News & Insights: Property

Surveys and the Property Purchase Process

26 August 2022

In the process of buying a home, whether you are a first time buyer or multiple investor, a key element which cannot be overlooked is the organisation of a Survey.


Under the precept of ‘caveat emptor’, also known as ‘buyer beware’, it is the purchasers obligation to make themselves aware of any physical defects in a property. A vendor is not obliged to inform a purchaser of any physical issues as part of the usual legal process. A purchaser cannot revert to a vendor regarding any physical defects once completion occurs as these become the sole responsibility of the purchaser. With the idea of Caveat Emptor in our minds, it becomes clear that risks can arise for purchasers who proceed with their purchase without organising a survey.


There are differing types of surveys a purchaser can obtain during the property buying process:-


  1. Valuation survey from a Lender


This is a very short survey conducted by the Lender. Its purpose is to determine the value of the property, not necessarily to look for physical defects. Due to lack of depth, relying on this type of survey to determine any physical defects may not be best advised.


  1. RICS Level 3 (Building Survey)


A full Building Survey is suitable for all properties but especially for older, listed and altered properties. This type of Survey usually does not include a valuation but this can be asked, if needed.


  1. RICS Standards Level 2 (Homebuyer Report)


This is the most used and popular survey as chosen by purchasers. This survey considers the whole property but in a simplified manner, highlighting issues of most concern. There are two forms for the Level two Homebuyers Report. One will contain a survey only and one will contain a survey and valuation.


The survey selected determines the level of physical defects identified. It is also worth noting that a solicitor can only comment from a legal perspective, and not from a surveyor point of view. Therefore, should any queries arise in relation to any defects, correspondence must be directed to the surveyor.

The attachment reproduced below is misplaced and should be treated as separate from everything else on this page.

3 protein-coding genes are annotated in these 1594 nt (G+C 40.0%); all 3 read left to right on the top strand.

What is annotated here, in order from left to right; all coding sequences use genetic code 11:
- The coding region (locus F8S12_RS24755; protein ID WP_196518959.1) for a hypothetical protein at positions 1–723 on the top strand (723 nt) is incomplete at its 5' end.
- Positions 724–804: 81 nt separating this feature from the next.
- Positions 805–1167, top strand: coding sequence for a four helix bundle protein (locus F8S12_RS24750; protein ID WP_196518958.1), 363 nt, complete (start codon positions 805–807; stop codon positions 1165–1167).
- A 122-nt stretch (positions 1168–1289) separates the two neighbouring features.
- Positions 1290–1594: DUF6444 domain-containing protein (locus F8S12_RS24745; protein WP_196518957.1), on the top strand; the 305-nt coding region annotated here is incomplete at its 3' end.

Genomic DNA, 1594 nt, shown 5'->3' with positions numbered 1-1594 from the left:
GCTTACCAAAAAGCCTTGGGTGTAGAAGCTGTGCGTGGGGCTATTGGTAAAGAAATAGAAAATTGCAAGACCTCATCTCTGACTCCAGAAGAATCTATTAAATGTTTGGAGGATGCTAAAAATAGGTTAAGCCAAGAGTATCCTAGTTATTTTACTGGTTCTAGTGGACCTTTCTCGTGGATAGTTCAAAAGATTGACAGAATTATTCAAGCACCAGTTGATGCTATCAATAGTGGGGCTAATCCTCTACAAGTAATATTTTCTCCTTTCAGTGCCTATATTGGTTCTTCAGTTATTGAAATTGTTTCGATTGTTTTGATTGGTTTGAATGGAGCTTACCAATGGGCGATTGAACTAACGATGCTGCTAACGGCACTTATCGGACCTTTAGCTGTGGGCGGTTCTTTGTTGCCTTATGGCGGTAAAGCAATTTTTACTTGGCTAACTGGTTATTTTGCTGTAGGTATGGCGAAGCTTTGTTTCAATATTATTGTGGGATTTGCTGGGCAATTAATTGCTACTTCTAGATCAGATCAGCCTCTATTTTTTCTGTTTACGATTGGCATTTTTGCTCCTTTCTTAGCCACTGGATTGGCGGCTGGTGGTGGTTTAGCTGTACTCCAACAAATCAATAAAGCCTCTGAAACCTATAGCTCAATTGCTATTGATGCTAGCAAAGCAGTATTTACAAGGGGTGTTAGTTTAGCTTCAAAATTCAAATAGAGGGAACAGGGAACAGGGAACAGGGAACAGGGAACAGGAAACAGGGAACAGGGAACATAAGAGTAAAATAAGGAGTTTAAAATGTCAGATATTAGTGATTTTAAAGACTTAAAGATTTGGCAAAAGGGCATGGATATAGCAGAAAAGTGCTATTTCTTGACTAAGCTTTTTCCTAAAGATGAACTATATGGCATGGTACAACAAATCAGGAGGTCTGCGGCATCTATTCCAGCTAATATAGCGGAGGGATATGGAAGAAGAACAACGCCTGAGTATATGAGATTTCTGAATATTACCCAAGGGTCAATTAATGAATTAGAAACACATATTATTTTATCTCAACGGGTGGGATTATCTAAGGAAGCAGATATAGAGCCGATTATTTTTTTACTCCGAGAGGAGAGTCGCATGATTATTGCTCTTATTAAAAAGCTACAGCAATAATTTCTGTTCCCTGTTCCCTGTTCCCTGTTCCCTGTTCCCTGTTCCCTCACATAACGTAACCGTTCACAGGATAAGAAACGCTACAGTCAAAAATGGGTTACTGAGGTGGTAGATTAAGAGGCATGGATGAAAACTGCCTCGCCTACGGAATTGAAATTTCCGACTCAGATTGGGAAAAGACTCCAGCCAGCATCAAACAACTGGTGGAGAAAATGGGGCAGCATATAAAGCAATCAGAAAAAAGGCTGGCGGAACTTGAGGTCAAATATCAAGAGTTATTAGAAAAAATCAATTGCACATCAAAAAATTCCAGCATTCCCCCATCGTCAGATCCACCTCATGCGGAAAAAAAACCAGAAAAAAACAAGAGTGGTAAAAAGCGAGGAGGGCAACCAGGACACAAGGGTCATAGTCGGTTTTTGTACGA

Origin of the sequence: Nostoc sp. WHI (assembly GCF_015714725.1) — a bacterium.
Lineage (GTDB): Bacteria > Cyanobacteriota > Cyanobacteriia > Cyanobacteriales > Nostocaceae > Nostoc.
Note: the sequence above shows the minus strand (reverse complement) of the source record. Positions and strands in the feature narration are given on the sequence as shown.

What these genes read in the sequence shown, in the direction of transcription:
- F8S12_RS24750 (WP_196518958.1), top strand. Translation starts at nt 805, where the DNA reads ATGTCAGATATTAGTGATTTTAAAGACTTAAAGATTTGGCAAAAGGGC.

1. RCIS Level One (Conditional Report)


This type of Report is used primarily for New Build Properties.



What can you do if a survey identifies defects?


  1. Renegotiate the purchase price


A surveyor who is a registered valuer can provide their opinion in relation to the purchase price in light of issues identified. As a survey is compiled by a professionally qualified surveyor, it enables the purchaser to revert to the vendor regarding a possible renewed purchase price.


It should be noted that if any price is renegotiated, the price identified in the mortgage offer must also be amended to reflect the new price and that any amendment to a purchase price being renegotiated is ultimately at the discretion of the vendor.


  1. Request works to be done prior to completion


A purchaser can ask the vendor to attend to works to be done to the property prior to completion based on the findings of the survey. Again, this can only be agreed with the vendor through negotiation.


  1. Reconsider your approach to the purchase


If the survey comes back in an unsatisfactory manner, so long as the purchaser is not locked in contract to complete, the purchaser can walk away from the transaction without the requirement to purchase the property. Alternatively, if a purchaser decides to proceed, it enables a purchaser to plan, being aware of issues needing addressed upon completion.



The importance of considering a survey in the process of purchasing a property cannot be underestimated. The worst scenario for a purchaser is not to commission a survey and subsequently discover, after completion, that numerous expensive works are required to bring a property to standard, all being at the cost the purchaser.


If you are purchasing a property and want to find out more about surveys or the property buying process, please contact the Conveyancing Team at O’Reilly Stewart Solicitors.


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